So, if kosher – these results would be a fantastic addition to the arsenal in the war on cancer.


… the studies were conducted without any controls whatsoever. The mind boggles. Why bother going to the effort of a 5 year study, and not including a control arm? Whether it be an ‘untreated’ arm, a placebo arm or a comparison against current best practices and therapies, a control arm would have increased the viability of this study no end. Even if they failed to recruit any more patients, and just split the patients into to two randomised groups with 20-odd patients in each arm, the power and impact of the study would be massively enhanced. To not control anything is just a massive fail.

This massive fail is then compounded by a failure of peer-review at eCAM. Did the reviewers not ask themselves where the controls in this study where? However, this was published in eCAM and this is clearly labelled as a prospective study – maybe I am being too harsh.

However, for those totting this paper as evidence for homeopathy curing cancer,  let’s make this absolutely clear: the only conclusions that can be drawn from this study are that the study is ultimately a waste of 5 years and is utterly meaningless in it’s current form. It should have been designed properly 5 years ago, and it should have contained some sort of control arm, and should have been properly randomised and blinded.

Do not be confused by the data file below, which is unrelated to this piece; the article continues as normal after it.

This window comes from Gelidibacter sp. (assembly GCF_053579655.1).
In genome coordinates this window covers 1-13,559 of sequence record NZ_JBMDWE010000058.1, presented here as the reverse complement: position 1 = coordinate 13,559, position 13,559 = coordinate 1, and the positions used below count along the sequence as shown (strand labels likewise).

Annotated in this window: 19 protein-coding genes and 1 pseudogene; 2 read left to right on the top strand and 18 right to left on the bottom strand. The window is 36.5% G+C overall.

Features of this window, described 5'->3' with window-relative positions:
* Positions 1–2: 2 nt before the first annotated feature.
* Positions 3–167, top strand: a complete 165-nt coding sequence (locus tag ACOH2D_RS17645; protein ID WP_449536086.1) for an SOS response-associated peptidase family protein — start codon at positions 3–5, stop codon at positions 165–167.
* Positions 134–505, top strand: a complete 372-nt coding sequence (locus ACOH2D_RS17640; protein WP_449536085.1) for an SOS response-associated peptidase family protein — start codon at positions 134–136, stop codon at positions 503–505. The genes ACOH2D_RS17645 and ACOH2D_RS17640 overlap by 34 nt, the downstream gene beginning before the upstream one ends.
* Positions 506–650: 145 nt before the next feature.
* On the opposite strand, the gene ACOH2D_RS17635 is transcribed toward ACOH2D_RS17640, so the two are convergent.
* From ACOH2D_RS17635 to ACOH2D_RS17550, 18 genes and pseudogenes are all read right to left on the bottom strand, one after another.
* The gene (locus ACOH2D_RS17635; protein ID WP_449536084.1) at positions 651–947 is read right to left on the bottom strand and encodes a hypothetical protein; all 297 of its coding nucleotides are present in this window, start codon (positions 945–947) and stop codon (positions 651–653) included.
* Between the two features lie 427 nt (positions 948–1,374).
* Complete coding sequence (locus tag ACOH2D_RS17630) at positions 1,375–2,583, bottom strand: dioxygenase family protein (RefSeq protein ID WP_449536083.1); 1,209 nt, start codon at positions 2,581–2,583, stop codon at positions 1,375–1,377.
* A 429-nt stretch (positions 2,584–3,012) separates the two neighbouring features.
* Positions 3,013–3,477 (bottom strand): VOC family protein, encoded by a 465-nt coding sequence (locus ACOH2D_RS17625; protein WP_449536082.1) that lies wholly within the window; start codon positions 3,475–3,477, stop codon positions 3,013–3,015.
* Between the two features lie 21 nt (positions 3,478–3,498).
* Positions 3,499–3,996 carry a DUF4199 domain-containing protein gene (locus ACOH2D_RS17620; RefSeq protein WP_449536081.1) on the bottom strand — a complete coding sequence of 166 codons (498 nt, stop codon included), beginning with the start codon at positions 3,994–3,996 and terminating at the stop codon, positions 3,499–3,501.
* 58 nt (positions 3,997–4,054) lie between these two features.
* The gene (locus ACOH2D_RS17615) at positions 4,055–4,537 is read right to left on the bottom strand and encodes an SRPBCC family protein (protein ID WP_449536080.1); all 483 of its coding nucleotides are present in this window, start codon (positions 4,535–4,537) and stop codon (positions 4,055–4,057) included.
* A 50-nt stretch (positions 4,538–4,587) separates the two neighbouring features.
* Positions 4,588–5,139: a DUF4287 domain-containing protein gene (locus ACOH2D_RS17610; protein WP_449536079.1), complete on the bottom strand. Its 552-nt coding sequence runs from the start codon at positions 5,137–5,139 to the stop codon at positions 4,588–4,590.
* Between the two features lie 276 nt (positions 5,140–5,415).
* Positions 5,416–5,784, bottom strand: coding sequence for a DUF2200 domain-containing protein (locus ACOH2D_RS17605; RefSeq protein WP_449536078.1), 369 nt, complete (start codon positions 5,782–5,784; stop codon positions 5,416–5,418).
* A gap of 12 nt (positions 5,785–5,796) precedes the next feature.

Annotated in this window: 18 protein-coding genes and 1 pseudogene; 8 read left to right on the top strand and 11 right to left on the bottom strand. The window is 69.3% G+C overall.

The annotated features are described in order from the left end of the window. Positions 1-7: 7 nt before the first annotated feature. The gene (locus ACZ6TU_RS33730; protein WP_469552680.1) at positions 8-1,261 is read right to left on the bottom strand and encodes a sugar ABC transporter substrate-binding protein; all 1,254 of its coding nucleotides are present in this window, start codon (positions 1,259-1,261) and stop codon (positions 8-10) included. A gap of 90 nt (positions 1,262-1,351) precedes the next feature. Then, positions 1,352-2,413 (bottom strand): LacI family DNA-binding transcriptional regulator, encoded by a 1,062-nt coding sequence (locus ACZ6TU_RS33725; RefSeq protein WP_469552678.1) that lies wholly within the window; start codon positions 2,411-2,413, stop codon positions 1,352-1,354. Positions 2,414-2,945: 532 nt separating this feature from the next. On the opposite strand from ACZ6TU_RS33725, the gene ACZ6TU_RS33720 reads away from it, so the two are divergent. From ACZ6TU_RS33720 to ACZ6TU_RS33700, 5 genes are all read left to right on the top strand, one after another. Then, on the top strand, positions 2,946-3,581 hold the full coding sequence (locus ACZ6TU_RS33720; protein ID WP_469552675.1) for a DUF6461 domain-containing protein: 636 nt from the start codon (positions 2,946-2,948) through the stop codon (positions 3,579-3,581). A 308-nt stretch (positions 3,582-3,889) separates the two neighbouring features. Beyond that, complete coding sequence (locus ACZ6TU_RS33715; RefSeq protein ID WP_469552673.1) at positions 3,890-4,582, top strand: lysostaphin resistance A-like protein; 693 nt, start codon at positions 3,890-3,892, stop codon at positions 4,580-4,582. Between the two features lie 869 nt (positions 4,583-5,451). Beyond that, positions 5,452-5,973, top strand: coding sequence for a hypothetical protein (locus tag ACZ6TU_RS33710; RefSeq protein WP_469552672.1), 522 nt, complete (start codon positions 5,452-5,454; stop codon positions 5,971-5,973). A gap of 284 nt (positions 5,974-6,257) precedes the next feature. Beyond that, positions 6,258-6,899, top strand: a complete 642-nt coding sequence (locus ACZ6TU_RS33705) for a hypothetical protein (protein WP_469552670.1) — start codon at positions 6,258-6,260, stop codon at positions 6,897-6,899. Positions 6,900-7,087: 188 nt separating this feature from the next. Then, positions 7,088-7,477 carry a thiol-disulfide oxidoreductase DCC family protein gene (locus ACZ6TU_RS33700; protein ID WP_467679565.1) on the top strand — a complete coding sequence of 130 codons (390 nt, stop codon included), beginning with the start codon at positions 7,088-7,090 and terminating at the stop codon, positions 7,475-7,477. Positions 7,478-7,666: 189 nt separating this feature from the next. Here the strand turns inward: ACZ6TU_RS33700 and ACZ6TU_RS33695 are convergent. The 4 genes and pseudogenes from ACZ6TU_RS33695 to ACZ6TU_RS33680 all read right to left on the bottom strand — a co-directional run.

The authors are clearly aware of this and allude to it themselves in the final sentence of the paper:

“…randomized double-blind clinical trial, detailed molecular, pharmacokinetics,and pharmacodynamics studies should be conducted for further scientific exploration of this alternative cancer treatment to determine if it can be integrated into the mainstream oncology.”


It is perhaps telling that in this final sentence in the paper, that the authors mention “detailed molecular, pharmacokinetics,and pharmacodynamics studies.” That use of the word ‘molecular’ is the only appearance of the word molecular or derivatives thereof in the entire paper, maybe unsurprising given that this is a homeopathic study.